There's also a theory that seems to hold up which says the Red Room is both the Black Lodge and a sort of Purgatory Lodge. The Man From Another Place says something to the effect of "When you see me next I will not be me", which he's referring to his doppelganger of the Black Lodge. The strobe lights indicate when Coop is in the Black Lodge where as the Red Room without strobes would be the Purgatory Lodge. It seems they are the same place but can transition back and forth. Therefore all the people we see when the Red Room has stobing lights are the evil Black Lodge doppelgangers.
Some more info on the last episode, the Lodges and Cooper's fate.
Like Gramma said, the Black Lodge is a place out of time and there are numerous places on the internet that have all the quotes and references in the show that allude to this. The gist of the last episode from what I've gathered and heard/read goes pretty much exactly like Gramma outlined.
Here's an explanation from the net that covers a lot and has a cool part about the Caroline/Annie storyline and how Bob and the Black Lodge tie into the events that happened in Pittsburgh.
"When Cooper enters the BL in the final scenes, it is fairly clear what happens -- he meets his doppleganger, he faces it with imperfect courage (he runs from it), and when his doppleganger contacts him, his soul is annihilated. His body is then free to be inhabited by BOB when it returns to the physical world. Coop actually loses his soul in the BL to Earle, when he agrees to Earle's deal to let Annie live. Earle takes Coop's soul with the act of stabbing him in the BL. Note that it seems that anything that happens to physical characters in the BL must also happen in the WL world, but because of the relative time-scales things don't happen in the same order. Thus, when Coop is stabbed by Earle in the BL it is the same act that occurred in Pittsburg in our past. Also note that in the BL Coop comes across the dead body of Caroline. In the BL, prior to taking Coop's soul, Earle has killed Caroline and taken her soul. He was able to take her soul because she is not one of the 'gifted'.
However, Coop is one of the gifted, and as such Earle does not have the right to take his soul. BOB then intervenes to turn back time (remember that Earle has earlier stated that the power of the BL is such that one could re-order the world to suit one's self -ep26). The hint that BOB is interfering with temporal progression within the BL is that Coop begins to bleed from the wound inflicted by Earle before it occurs, the bleeding gradually gets worse, up until the moment the wound occurs, at which point it stops. So, Coop still has his soul when it is annihilated by his doppleganger (which is probably what BOB wanted all along). But if Caroline's wound in the BL is echoed in the WL, that would mean that she would have to have been present physically (like Coop is). I think that the soul of Caroline is actually in Annie. Recall the strange links between Annie and Caroline in the BL when one speaks as if she is the other, and their images alternate (ep29).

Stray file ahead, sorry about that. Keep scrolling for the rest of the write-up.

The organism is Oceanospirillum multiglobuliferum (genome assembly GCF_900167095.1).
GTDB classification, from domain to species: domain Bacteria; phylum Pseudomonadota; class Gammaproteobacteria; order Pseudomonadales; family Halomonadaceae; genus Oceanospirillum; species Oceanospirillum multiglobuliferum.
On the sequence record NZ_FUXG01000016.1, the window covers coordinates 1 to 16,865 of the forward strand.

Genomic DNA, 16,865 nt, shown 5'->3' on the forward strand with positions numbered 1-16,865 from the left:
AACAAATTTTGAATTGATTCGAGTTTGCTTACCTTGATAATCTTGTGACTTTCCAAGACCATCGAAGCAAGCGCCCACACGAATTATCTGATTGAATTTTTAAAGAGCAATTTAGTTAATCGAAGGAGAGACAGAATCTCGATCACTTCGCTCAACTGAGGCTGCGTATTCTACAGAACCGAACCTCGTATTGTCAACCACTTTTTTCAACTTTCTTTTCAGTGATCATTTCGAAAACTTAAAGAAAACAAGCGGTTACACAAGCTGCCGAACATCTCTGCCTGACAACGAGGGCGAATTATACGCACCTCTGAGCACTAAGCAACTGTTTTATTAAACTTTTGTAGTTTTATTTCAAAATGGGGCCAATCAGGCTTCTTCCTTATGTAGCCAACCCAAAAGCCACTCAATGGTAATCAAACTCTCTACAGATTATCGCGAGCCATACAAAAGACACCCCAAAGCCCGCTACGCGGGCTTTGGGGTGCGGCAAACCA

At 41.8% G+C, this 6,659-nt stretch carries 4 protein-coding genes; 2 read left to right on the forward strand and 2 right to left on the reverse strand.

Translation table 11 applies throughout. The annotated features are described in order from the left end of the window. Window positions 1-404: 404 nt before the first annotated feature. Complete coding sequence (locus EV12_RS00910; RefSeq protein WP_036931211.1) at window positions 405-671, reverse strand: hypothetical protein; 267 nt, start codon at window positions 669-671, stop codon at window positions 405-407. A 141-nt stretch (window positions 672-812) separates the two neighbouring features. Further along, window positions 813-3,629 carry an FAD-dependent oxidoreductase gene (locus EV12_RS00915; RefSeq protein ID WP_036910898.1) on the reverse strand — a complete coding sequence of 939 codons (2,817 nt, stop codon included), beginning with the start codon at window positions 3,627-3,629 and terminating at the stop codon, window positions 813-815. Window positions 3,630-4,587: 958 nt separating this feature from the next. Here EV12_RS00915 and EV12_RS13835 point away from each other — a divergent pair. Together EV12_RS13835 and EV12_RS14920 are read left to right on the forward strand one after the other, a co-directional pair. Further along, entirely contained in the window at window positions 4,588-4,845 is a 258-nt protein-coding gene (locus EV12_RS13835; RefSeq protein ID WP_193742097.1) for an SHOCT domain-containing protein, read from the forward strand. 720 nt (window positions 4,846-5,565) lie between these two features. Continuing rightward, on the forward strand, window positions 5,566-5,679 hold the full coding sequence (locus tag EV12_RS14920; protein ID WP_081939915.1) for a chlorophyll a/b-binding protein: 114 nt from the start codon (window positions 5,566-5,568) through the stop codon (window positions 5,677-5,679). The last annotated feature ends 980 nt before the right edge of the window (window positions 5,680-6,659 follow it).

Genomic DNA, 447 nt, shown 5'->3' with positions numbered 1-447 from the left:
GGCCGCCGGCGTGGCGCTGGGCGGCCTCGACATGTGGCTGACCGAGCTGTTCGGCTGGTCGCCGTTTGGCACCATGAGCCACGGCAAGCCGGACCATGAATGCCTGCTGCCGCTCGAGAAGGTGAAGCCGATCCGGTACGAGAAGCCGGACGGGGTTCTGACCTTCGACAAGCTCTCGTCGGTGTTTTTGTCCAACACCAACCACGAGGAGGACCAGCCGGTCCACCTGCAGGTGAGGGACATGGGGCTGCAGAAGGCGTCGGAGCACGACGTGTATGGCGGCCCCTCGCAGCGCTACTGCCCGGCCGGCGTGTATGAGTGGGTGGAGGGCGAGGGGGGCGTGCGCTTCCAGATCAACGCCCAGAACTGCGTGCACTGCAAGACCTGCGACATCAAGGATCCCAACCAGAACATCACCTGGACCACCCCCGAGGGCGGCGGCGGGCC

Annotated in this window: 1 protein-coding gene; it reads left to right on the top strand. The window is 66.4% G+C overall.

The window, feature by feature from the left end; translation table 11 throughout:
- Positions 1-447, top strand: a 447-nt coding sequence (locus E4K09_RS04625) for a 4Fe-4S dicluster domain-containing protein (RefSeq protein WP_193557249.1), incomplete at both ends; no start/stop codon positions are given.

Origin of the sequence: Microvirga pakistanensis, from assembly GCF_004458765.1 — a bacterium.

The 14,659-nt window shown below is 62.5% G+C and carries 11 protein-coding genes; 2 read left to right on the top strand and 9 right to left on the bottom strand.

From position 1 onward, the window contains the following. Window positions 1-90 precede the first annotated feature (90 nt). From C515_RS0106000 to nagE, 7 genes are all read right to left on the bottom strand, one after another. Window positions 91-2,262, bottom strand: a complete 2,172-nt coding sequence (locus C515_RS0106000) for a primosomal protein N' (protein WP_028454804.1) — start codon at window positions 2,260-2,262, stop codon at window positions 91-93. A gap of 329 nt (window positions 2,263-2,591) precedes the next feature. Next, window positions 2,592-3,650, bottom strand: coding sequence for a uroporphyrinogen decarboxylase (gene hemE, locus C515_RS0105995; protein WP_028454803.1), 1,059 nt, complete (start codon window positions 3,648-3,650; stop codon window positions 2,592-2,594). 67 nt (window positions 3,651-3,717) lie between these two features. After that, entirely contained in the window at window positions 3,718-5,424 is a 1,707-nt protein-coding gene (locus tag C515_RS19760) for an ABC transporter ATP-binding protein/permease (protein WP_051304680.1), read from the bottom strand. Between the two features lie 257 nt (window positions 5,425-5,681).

Earle took possession of Caroline's soul, but when BOB takes the soul of Earle, her soul is again free. When she was younger Annie attempted suicide, and this was Caroline's chance to inhabit a body whose soul was eager to give up possession. She then sought and eventually found Coop, so that they could be reunited (although Annie isn't consciously aware of this). So, ironically, when Earle brings Annie into the BL, he sets off a circular chain of events that eventually lead up to him bringing Annie into the BL! The stabbing happens to Caroline and not Annie in our world, because at the time the stabbing occurred, the body holding the soul of Caroline was Caroline's body, not Annie's.
[ note that when BOB leaves Leland he[BOB] says "I have this thing for knives. Just like that thing that happened to you in Pittsburg that time, huh Cooper?" Bob knows about this incident not because he actually performed the stabbing, but because in a sense he was there (in the BL version of events at least)."
That's fascinating. I hadn't read or surmised most of that for myself, but a lot of that would require some pretty fucking aggressive scholarly explication of the show as a whole.
It's nice/interesting that my theory, crude and incomplete as it is, seems to jive somewhat with what the internet heads have to say about it. I just cobbled that together from my own impressions on repeated viewings of the show.
Oh, one other thing! So, over the course of the show each of the character's arcs is described, crudely, as a crossing of the chess board -- moving from white to black or black to white. Many of the characters personalities have changed entirely by the end of the show -- Ben Horne goes from corrupt to repentant, Pete goes from well meaning and likeable to greedy and uncaring, Cooper of course goes from being... well, Cooper to being a vessel for BOB, etc. But what the fuck happened to Josie Packard? Like, I know where she ends up, but what exactly does that mean for her? She doesn't wind up in the Black Lodge, it seems, she's just... trapped. It seems of all of the characters, her fate is the most cruel (well, except maybe Leo), and although she was never really a soldier for the white I kind of feel like her punishment was too severe.
The craziest thing about being born and mostly raised in WA state is that I have been to a ton of Twin Peaks locations and was none the wiser. I have obviously taken them for granted according to you folks. I've been to Ronette's Bridge, TPHS, The Great Northern, Giant Log, Big Ed's Gas Farm, Horne's, the state pen, Cooper's prospective house/Snoqualmie Depot, Wind River, Blue Diamond Motel and Hap's Diner (ate there last summer!). Anyway, I'm starting to get all twirly from the Nyquil again.
I HOPE THAT THE BURRITOS, MESSES, SWITCHES, WONKS AND PINKGRAMMAS ARE HAVING FUN LIKE WHOA. HAPPY BIRTHDAY AGAIN STORMY.